On Thanksgiving, The Washington Post published a widely shared — and widely criticized — report accusing a host of media organizations of spreading Russian propaganda, despite little evidence to support the claims.
In the Nov. 24 article, Craig Timberg, the Post’s national technology reporter, cited the work of “experts” who accuse hundreds of news outlets, including MintPress News, of broadcasting “fake news” as part of “a sophisticated Russian propaganda campaign that created and spread misleading articles online with the goal of punishing Democrat Hillary Clinton, helping Republican Donald Trump and undermining faith in American democracy.”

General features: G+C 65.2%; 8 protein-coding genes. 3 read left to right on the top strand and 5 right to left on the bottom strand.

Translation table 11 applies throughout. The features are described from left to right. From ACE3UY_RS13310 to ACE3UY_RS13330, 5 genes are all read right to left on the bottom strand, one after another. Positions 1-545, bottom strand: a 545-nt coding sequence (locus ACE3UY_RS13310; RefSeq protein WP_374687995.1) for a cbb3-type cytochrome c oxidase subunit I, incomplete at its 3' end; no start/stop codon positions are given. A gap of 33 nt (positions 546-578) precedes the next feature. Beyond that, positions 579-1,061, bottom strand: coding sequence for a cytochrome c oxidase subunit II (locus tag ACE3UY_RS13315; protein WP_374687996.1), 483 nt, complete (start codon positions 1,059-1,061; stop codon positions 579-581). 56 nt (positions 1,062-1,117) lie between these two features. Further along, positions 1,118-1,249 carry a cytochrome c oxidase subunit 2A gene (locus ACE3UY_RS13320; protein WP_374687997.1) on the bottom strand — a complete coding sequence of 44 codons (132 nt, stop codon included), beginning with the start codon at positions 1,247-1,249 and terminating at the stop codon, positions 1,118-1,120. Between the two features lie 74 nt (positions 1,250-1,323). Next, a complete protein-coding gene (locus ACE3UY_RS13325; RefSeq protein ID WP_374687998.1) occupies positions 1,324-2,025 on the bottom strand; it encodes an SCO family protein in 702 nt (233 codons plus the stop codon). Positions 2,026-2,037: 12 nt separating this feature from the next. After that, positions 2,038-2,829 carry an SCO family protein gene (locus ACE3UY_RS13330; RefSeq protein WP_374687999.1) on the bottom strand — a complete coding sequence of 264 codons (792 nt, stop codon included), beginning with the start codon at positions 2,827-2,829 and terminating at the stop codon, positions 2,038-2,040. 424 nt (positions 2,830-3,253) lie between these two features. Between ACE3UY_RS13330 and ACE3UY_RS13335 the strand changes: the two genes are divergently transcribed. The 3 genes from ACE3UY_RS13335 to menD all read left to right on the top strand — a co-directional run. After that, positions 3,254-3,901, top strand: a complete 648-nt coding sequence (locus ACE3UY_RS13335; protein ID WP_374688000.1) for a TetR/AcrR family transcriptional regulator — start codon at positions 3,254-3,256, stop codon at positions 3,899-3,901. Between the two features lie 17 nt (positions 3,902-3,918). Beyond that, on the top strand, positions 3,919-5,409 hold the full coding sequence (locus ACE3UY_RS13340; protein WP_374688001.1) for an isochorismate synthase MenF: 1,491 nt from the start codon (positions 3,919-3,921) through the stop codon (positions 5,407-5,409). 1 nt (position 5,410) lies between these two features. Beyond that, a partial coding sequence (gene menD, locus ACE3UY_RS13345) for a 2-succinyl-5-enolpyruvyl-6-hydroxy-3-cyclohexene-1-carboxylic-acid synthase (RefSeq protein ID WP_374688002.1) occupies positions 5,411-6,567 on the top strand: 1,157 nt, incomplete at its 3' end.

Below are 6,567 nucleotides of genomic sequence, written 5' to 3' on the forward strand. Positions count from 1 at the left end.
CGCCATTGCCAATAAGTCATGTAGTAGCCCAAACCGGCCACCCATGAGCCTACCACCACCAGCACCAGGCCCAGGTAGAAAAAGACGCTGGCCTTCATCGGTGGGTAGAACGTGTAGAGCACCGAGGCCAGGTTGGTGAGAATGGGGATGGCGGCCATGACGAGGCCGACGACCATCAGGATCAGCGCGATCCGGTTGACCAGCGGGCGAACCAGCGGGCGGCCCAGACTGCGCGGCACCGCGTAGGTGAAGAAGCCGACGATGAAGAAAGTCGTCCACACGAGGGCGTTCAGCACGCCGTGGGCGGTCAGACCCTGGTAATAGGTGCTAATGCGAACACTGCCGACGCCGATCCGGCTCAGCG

While the story quickly spread to other mainstream media outlets, from USA Today to The Daily Beast, many media analysts were quick to criticize the report and its sources. On Monday, Matt Taibbi called the piece “shameful” and “disgusting” in Rolling Stone. On Saturday, Ben Norton and Glenn Greenwald, writing for The Intercept, accused the Post of “disgracefully” promoting a “McCarthyite blacklist.”
“The article is rife with obviously reckless and unproven allegations, and fundamentally shaped by shoddy, slothful journalistic tactics,” the pair wrote.